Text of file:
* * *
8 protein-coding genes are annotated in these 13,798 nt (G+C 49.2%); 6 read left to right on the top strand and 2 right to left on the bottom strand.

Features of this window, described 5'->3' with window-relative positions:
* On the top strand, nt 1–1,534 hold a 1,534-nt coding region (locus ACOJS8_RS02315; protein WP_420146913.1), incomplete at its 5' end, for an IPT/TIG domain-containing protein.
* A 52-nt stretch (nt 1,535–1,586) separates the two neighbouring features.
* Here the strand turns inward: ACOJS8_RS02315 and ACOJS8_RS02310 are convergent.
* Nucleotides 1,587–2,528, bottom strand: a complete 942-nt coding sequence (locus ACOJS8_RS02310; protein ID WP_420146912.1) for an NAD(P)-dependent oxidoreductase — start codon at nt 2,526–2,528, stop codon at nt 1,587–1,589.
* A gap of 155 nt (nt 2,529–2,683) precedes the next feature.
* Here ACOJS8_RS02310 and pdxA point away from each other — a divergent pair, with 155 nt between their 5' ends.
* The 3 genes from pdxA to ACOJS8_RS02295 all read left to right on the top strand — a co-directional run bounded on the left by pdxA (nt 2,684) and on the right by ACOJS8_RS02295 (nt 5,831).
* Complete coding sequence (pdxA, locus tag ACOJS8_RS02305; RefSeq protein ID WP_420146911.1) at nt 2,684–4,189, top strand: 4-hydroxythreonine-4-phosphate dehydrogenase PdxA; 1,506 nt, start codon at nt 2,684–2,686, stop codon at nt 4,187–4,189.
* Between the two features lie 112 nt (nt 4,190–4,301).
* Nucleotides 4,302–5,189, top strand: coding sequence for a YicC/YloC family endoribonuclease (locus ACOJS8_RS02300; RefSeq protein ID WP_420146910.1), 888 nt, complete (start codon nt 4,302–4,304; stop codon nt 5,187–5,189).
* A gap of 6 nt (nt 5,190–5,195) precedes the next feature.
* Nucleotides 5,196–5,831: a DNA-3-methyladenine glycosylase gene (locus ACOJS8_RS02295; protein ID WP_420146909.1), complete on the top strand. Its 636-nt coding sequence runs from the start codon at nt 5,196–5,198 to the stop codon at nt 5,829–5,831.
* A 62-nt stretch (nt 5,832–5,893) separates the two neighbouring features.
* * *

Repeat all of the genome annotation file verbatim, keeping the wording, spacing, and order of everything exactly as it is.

8 protein-coding genes are annotated in these 13,798 nt (G+C 49.2%); 6 read left to right on the top strand and 2 right to left on the bottom strand.

Features of this window, described 5'->3' with window-relative positions:
* On the top strand, nt 1–1,534 hold a 1,534-nt coding region (locus ACOJS8_RS02315; protein WP_420146913.1), incomplete at its 5' end, for an IPT/TIG domain-containing protein.
* A 52-nt stretch (nt 1,535–1,586) separates the two neighbouring features.
* Here the strand turns inward: ACOJS8_RS02315 and ACOJS8_RS02310 are convergent.
* Nucleotides 1,587–2,528, bottom strand: a complete 942-nt coding sequence (locus ACOJS8_RS02310; protein ID WP_420146912.1) for an NAD(P)-dependent oxidoreductase — start codon at nt 2,526–2,528, stop codon at nt 1,587–1,589.
* A gap of 155 nt (nt 2,529–2,683) precedes the next feature.
* Here ACOJS8_RS02310 and pdxA point away from each other — a divergent pair, with 155 nt between their 5' ends.
* The 3 genes from pdxA to ACOJS8_RS02295 all read left to right on the top strand — a co-directional run bounded on the left by pdxA (nt 2,684) and on the right by ACOJS8_RS02295 (nt 5,831).
* Complete coding sequence (pdxA, locus tag ACOJS8_RS02305; RefSeq protein ID WP_420146911.1) at nt 2,684–4,189, top strand: 4-hydroxythreonine-4-phosphate dehydrogenase PdxA; 1,506 nt, start codon at nt 2,684–2,686, stop codon at nt 4,187–4,189.
* Between the two features lie 112 nt (nt 4,190–4,301).
* Nucleotides 4,302–5,189, top strand: coding sequence for a YicC/YloC family endoribonuclease (locus ACOJS8_RS02300; RefSeq protein ID WP_420146910.1), 888 nt, complete (start codon nt 4,302–4,304; stop codon nt 5,187–5,189).
* A gap of 6 nt (nt 5,190–5,195) precedes the next feature.
* Nucleotides 5,196–5,831: a DNA-3-methyladenine glycosylase gene (locus ACOJS8_RS02295; protein ID WP_420146909.1), complete on the top strand. Its 636-nt coding sequence runs from the start codon at nt 5,196–5,198 to the stop codon at nt 5,829–5,831.
* A 62-nt stretch (nt 5,832–5,893) separates the two neighbouring features.